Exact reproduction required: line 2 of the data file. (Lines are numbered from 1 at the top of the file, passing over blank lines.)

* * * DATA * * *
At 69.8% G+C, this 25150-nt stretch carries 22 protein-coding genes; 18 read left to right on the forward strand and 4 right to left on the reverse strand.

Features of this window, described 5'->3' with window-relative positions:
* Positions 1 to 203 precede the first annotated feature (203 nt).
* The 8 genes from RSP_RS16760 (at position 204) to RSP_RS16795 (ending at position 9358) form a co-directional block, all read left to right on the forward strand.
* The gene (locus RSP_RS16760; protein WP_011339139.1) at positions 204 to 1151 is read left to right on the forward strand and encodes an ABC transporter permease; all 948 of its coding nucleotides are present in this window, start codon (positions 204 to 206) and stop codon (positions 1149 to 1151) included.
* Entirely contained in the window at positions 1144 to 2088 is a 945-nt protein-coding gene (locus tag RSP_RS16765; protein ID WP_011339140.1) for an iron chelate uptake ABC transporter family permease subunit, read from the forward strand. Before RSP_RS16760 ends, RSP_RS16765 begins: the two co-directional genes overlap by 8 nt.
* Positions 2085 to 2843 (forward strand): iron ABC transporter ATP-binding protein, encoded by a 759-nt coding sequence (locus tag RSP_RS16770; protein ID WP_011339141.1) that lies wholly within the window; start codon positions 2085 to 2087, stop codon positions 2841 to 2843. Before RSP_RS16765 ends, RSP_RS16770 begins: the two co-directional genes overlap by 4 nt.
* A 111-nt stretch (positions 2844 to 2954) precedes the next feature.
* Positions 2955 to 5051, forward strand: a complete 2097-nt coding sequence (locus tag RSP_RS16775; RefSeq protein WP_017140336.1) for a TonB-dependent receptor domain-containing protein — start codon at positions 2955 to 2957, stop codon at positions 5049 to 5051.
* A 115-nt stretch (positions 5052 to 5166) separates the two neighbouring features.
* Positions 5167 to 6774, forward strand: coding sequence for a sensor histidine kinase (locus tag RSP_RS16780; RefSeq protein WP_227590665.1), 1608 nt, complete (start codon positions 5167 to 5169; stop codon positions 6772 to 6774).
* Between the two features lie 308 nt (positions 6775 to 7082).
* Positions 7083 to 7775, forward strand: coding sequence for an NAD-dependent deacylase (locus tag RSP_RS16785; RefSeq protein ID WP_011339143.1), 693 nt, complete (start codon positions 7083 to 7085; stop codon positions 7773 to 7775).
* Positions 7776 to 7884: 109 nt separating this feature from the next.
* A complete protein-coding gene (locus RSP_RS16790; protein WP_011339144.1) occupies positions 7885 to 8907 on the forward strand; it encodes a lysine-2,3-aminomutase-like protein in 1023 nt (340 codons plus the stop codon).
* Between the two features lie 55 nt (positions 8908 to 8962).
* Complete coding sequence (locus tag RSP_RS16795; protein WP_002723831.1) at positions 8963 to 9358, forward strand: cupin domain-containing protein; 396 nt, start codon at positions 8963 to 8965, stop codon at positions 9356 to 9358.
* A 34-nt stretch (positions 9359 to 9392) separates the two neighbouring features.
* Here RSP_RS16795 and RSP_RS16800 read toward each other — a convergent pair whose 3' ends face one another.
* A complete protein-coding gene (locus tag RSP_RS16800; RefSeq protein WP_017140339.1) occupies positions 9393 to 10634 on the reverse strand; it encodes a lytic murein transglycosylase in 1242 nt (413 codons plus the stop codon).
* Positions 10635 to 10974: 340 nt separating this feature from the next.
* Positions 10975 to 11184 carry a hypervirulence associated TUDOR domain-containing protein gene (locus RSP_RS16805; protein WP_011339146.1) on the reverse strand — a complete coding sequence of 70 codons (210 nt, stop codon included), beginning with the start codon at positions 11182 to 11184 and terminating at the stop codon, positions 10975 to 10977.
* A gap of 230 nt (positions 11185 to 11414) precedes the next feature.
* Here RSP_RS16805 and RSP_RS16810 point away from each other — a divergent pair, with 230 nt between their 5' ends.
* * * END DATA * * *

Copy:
Features of this window, described 5'->3' with window-relative positions: